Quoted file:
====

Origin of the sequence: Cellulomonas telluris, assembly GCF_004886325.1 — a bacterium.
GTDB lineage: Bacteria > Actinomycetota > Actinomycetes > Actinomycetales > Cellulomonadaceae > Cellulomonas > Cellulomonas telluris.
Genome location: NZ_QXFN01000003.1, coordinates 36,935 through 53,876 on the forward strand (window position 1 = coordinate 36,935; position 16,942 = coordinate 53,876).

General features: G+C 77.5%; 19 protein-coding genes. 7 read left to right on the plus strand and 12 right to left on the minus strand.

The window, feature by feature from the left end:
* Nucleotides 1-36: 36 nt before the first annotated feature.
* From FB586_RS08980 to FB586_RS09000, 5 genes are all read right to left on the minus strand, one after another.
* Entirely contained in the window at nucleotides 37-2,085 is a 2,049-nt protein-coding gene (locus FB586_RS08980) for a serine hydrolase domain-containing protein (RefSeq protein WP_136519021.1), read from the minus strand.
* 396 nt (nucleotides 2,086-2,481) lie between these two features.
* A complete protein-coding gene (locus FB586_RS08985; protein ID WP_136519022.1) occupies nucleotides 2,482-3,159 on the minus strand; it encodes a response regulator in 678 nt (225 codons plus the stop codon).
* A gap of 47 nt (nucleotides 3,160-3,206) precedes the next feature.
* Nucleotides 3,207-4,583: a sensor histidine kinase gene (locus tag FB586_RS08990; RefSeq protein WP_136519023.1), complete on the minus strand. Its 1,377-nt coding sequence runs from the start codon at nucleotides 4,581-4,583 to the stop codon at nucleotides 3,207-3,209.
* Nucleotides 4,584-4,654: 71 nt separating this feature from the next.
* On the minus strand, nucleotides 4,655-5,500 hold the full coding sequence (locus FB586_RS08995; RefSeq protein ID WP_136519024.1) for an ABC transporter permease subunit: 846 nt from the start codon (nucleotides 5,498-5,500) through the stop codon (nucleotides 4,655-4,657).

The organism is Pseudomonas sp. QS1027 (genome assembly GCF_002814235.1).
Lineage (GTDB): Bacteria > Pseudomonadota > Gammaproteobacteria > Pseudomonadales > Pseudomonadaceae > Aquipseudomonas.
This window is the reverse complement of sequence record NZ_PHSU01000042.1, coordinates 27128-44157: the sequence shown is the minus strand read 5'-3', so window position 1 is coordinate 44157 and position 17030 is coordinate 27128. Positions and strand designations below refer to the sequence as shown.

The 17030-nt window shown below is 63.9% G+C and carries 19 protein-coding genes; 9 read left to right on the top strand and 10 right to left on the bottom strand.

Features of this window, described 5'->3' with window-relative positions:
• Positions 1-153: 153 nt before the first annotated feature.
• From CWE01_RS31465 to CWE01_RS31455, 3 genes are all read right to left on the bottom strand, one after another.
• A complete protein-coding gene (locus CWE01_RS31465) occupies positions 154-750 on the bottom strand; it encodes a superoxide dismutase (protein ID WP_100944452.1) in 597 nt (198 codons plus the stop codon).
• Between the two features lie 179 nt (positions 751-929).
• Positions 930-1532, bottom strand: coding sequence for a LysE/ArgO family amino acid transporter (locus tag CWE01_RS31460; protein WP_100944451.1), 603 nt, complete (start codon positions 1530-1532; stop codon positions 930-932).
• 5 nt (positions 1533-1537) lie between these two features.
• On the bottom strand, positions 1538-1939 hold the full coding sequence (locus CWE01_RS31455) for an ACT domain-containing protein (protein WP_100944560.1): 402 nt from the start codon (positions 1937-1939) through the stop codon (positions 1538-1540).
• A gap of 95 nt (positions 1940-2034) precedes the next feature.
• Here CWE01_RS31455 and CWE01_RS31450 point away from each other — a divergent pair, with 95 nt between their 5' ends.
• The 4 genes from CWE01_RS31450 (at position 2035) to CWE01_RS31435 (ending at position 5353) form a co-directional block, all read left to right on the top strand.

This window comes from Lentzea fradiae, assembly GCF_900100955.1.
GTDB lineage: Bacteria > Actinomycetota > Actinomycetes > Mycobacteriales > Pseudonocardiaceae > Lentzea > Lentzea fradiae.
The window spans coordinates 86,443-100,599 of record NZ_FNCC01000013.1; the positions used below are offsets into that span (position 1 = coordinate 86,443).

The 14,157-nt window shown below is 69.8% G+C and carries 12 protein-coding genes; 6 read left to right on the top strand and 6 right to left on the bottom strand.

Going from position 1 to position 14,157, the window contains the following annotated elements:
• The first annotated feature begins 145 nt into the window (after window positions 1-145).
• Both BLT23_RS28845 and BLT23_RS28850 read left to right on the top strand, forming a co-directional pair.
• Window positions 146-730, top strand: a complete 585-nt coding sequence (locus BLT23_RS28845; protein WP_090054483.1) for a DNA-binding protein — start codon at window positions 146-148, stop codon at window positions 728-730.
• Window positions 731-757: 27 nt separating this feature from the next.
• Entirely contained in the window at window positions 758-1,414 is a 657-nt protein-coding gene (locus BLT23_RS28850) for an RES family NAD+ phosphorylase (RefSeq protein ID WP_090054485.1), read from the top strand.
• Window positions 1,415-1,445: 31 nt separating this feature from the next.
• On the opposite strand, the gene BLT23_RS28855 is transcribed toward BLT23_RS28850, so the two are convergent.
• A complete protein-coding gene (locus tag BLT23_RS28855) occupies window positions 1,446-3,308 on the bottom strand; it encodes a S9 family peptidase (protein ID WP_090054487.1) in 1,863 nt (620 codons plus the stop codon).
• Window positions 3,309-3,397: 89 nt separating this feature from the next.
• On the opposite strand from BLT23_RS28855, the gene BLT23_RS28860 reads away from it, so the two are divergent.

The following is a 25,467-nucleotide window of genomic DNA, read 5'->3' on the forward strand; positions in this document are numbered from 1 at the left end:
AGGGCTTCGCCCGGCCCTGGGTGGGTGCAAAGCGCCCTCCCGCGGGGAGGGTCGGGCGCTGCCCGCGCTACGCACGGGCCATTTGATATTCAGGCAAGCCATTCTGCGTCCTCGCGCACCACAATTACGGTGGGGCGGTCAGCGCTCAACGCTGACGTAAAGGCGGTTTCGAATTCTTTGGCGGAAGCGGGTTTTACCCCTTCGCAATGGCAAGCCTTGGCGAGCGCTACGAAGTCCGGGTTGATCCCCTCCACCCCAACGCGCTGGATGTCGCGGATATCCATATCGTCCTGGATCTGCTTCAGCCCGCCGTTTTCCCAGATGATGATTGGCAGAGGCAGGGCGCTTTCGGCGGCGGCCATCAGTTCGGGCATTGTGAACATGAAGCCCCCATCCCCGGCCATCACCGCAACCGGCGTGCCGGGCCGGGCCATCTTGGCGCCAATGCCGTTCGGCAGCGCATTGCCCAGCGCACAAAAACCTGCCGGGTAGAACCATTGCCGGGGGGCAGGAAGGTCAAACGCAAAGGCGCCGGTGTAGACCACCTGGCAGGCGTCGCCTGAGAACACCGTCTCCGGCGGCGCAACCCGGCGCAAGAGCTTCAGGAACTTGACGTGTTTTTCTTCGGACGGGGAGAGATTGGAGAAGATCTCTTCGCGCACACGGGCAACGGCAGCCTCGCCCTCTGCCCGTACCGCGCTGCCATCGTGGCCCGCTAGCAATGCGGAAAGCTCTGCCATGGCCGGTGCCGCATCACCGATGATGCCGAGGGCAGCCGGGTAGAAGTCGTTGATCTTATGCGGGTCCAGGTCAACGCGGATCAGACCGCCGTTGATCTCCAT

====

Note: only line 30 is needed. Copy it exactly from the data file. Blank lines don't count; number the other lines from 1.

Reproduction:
This window comes from Lentzea fradiae, assembly GCF_900100955.1.